h i s t o r y r o b e r t b i c k e r s
Foreign Fantasies Autumn in the Heavenly Kingdom: China, the West,
and the Epic Story of the Taiping Civil War
By Stephen Platt (Atlantic Books 470pp £25)
Jaws dropped around the world. Picture the scene: one morning in 1853 paterfamilias opens his morning copy of The Times and finds the world turned upside down. Rebels called Taipings have seized China’s second largest city, Nanjing, and are threatening the very foundations of the great Qing dynasty established by the country’s Manchu conquerors in 1644. This rebellion had been rumbling on for three years, so this is not what shakes our reader: uprisings and insurrections seem to be a Chinese norm. And he would have little sympathy for China and its rulers. Although the country’s borders were forced open by British arms in 1842, allowing foreigners to live and trade in some of the large coastal cities, the Qing have proved skilfully obstructive. British familiarity with China has bred contempt. The chinoiserie craze has long passed, supplanted by a brutish Sinophobia and denigration of all things Chinese. And although foreign missionaries have leapt straight into newly opened China, progress has been slow. After nine years, the London Missionary Society has made twenty-one conversions. China remains a dark land of ignorance, superstition and sin.
But this rebellion comes with a bewildering twist. The ethnic Chinese fighters who have burst out of the obscure highlands of the country’s south are Christian soldiers. The rebels have established a ‘Heavenly Kingdom of Great Peace’ (or ‘Taiping’) at Nanjing. They have been visited by British diplomats, anxious to get them to recognise the neutrality of the foreign community in the nearby city of Shanghai and curious about strange stories circulating about their beliefs. These rumours prove true: these are self-professed Christians. Even better, they are Protestants, intent on destroying the Satanic rule of the Manchus. ‘You too have our Ten Commandments!’ some rebels sweetly remark to the foreigners.
The Taiping fighters march to battle chanting the Decalogue; fired up by belief, they fight hard. So far they have proved unbeatable.
For a moment, as Stephen Platt’s engaging and exciting new book shows, it seemed as if this revolution would succeed, and that all foreign problems with the cantankerous Qing would be solved at a stroke. The Manchus would be vanquished, and a Christian Chinese kingdom would be established. Surely a common Christianity could not but help ease trade and cultural communications? Missioners rushed to Nanjing. But what they found complicated the picture. It turned out that the rebels were led by a ‘Heavenly King’, Hong Xiuquan, a failed candidate for the civil service, to whom the Christian God had appeared in a dream, handing him a sword and instructing him to cleanse China of demons. The Christian God, Hong had concluded, was his own father, and he was therefore the younger brother of God’s other son. Jesus Christ’s younger brother ruled the Heavenly Kingdom of Great Peace.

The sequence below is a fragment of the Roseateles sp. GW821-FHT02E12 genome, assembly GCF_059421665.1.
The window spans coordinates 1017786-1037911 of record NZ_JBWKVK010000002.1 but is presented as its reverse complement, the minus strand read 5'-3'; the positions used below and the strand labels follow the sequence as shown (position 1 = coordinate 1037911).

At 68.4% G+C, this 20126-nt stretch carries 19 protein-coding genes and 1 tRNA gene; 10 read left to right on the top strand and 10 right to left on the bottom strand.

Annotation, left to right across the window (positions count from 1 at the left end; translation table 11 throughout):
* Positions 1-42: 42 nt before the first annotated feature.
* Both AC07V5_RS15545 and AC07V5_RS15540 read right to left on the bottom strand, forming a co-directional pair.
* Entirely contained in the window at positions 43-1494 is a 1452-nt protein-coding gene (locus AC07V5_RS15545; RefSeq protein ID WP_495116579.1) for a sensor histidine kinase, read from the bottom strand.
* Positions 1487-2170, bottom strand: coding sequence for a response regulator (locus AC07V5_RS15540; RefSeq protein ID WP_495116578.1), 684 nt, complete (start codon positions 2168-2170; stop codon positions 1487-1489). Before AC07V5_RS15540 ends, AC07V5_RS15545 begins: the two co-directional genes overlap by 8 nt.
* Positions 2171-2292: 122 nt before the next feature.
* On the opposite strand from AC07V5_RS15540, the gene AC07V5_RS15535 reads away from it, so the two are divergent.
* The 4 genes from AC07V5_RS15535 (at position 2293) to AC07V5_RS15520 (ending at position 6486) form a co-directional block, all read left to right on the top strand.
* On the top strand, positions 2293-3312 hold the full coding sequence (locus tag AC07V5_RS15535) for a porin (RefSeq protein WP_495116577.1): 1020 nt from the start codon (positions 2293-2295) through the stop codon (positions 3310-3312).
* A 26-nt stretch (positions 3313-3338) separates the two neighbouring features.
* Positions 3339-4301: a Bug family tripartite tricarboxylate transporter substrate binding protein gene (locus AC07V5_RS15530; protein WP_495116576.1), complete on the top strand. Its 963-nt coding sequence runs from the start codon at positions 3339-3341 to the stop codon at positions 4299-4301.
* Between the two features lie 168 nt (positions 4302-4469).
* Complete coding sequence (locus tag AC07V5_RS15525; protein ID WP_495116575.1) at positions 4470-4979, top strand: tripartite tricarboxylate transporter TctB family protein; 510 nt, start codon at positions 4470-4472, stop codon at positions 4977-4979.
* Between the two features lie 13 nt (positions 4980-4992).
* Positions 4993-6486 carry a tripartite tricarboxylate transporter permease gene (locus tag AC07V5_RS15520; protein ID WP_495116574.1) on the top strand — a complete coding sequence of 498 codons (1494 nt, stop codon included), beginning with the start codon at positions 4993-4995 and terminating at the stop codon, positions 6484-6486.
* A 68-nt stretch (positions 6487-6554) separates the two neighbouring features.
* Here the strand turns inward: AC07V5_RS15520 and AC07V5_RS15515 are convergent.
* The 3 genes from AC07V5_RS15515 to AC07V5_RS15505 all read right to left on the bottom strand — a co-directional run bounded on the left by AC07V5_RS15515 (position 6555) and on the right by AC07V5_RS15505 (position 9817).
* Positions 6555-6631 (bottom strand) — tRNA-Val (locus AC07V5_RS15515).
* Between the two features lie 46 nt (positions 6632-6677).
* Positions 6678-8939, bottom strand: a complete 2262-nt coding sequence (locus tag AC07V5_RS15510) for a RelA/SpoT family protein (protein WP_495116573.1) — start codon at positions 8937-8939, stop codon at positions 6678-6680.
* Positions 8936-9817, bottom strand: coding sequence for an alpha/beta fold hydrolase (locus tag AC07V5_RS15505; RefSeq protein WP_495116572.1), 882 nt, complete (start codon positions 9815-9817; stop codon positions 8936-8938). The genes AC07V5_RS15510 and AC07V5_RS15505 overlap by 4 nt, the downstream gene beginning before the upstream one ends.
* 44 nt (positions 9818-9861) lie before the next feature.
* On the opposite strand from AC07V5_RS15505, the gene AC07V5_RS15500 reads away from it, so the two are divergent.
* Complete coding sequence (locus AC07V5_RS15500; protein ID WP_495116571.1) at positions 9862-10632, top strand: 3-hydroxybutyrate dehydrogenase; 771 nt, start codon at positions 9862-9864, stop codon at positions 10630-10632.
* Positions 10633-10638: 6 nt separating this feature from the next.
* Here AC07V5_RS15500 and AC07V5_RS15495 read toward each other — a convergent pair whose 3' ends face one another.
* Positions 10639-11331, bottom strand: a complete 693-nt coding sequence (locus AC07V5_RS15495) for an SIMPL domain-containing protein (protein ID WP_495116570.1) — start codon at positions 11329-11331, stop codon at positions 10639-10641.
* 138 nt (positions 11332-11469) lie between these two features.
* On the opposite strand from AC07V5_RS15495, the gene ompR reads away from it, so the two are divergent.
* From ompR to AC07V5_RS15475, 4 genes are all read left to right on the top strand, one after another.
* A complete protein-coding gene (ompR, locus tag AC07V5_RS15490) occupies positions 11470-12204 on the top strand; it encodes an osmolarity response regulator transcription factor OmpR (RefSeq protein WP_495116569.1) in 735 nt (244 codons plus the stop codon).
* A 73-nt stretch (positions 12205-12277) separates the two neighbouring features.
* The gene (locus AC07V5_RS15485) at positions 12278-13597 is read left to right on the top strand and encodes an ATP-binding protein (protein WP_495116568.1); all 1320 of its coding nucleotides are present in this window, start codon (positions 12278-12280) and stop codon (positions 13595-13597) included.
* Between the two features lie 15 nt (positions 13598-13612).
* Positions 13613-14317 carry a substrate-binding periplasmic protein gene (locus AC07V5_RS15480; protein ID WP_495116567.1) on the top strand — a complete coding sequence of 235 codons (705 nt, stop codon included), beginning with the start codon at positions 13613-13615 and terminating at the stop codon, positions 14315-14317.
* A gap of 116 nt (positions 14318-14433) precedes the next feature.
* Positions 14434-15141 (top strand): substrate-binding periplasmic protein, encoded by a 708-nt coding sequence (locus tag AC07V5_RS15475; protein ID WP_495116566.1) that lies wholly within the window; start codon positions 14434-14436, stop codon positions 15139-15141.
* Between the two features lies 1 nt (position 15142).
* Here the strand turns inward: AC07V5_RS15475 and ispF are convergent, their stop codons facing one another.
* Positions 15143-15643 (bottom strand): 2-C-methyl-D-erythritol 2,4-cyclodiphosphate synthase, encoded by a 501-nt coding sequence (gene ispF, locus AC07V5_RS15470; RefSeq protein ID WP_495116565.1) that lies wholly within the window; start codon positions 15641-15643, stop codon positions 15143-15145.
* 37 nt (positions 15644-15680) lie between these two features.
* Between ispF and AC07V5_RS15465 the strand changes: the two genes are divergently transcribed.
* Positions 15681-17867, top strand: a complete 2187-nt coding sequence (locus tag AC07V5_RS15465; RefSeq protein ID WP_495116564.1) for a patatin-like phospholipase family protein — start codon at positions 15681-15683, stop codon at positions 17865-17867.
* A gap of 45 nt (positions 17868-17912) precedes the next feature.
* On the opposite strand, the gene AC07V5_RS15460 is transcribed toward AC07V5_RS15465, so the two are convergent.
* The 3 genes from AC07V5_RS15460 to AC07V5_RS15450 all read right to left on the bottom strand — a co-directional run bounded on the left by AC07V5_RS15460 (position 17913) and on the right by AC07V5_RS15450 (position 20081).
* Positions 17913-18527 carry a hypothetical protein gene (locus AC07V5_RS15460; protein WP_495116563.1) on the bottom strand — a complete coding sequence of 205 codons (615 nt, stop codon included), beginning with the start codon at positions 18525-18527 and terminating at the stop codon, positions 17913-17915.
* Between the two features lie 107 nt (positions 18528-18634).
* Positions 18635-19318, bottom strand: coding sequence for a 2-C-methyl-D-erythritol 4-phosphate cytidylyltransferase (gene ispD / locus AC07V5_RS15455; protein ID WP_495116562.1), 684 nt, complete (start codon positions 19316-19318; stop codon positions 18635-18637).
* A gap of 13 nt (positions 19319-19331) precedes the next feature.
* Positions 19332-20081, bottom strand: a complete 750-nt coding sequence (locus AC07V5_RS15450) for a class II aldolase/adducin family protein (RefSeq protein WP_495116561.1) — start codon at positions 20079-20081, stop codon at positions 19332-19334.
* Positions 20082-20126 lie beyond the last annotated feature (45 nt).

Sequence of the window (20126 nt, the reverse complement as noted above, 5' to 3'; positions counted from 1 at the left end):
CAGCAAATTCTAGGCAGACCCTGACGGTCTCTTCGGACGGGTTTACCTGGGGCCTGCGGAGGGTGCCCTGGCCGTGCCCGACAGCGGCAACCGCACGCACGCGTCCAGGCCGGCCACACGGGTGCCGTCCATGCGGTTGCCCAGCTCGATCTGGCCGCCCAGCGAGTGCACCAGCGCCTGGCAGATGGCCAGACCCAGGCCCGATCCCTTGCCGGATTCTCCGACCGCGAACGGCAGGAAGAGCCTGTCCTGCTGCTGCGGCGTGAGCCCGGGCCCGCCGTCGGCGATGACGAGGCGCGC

Foreign fantasies and Taiping dreams were to be equally disappointed over the course of the eleven years it took the Manchus to regather their strength and defeat the rebellion. In this long decade millions died, and central China was devastated. Some cities were never rebuilt. The Taiping lunged north to the capital, Peking, but divided their forces and were compelled to retire. They launched expeditions east to the rich cities of the Yangtze delta, but found themselves hemmed into their central Chinese kingdom. Foreign joy turned to disenchantment, and the Western powers eventually tired of their putative co-religionists and abandoned neutrality. While they did not help the Manchus outright, they lost the habit of hindering their pacification of this deadly rebellion, allowing mercenary units of foreign fighters to independent thinking from polity politybooks.com
Why Love Hurts A Sociological Explanation Eva Illouz
‘A tour de force, a thrilling read. Illouz etches a whole new emotional atlas.’ Laura Kipnis, author of Against Love: A Polecmic
May 2012 – 300 pages 978-0-7456-6152-0 hb £20.00
Is China Buying the World? Peter Nolan
‘Peter Nolan knows more about Chinese companies and their international competition than anyone else on earth, including in China.’ The Financial Times
May 2012 – 120 pages 978-0-7456-6078-3 hb £14.99
On Education Conversations with Riccardo Mazzeo Zygmunt Bauman
‘Bauman on a bad day is still far more stimulating than most contemporary social thinkers.’ Times Higher Education
May 2012 – 100 pages 978-0-7456-6156-8 pb £9.99
Letters to Hitler Henrik Eberle
‘Full of fascinating and sometimes disturbing testimonies to the charismatic power of the Nazi dictator.’ Richard J Evans, University of Cambridge
May 2012 – 240 pages 978-0-7456-4873-6 hb £20.00
To order, free phone John Wiley &
Sons Ltd on 0800 243407
Literary Review ad SC 05.12.indd 1
j u l y 2 0 1 2 | Literary Review 5